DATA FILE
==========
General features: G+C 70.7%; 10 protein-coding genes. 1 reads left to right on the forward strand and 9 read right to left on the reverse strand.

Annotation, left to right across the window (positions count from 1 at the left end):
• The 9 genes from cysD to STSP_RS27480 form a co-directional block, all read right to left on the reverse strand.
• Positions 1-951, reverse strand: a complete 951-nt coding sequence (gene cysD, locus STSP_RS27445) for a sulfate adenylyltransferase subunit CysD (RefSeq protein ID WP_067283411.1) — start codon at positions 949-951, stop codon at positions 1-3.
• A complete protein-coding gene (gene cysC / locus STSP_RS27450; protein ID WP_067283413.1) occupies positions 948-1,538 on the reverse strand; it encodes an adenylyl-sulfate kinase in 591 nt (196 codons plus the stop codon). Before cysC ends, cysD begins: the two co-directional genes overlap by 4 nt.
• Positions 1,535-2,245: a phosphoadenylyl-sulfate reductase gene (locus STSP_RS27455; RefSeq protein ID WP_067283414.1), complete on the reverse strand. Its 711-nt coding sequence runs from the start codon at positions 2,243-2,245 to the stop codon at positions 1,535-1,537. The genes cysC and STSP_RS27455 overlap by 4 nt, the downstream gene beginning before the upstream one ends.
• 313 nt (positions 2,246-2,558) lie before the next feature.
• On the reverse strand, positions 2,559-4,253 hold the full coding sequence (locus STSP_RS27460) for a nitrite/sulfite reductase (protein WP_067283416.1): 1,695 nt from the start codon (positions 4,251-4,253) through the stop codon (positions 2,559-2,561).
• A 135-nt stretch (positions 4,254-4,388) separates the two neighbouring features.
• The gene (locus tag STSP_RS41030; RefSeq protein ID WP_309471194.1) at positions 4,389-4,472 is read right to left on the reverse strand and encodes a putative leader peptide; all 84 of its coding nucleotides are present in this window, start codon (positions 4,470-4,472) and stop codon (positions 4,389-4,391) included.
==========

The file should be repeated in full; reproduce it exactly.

General features: G+C 70.7%; 10 protein-coding genes. 1 reads left to right on the forward strand and 9 read right to left on the reverse strand.

Annotation, left to right across the window (positions count from 1 at the left end):
• The 9 genes from cysD to STSP_RS27480 form a co-directional block, all read right to left on the reverse strand.
• Positions 1-951, reverse strand: a complete 951-nt coding sequence (gene cysD, locus STSP_RS27445) for a sulfate adenylyltransferase subunit CysD (RefSeq protein ID WP_067283411.1) — start codon at positions 949-951, stop codon at positions 1-3.
• A complete protein-coding gene (gene cysC / locus STSP_RS27450; protein ID WP_067283413.1) occupies positions 948-1,538 on the reverse strand; it encodes an adenylyl-sulfate kinase in 591 nt (196 codons plus the stop codon). Before cysC ends, cysD begins: the two co-directional genes overlap by 4 nt.
• Positions 1,535-2,245: a phosphoadenylyl-sulfate reductase gene (locus STSP_RS27455; RefSeq protein ID WP_067283414.1), complete on the reverse strand. Its 711-nt coding sequence runs from the start codon at positions 2,243-2,245 to the stop codon at positions 1,535-1,537. The genes cysC and STSP_RS27455 overlap by 4 nt, the downstream gene beginning before the upstream one ends.
• 313 nt (positions 2,246-2,558) lie before the next feature.
• On the reverse strand, positions 2,559-4,253 hold the full coding sequence (locus STSP_RS27460) for a nitrite/sulfite reductase (protein WP_067283416.1): 1,695 nt from the start codon (positions 4,251-4,253) through the stop codon (positions 2,559-2,561).
• A 135-nt stretch (positions 4,254-4,388) separates the two neighbouring features.
• The gene (locus tag STSP_RS41030; RefSeq protein ID WP_309471194.1) at positions 4,389-4,472 is read right to left on the reverse strand and encodes a putative leader peptide; all 84 of its coding nucleotides are present in this window, start codon (positions 4,470-4,472) and stop codon (positions 4,389-4,391) included.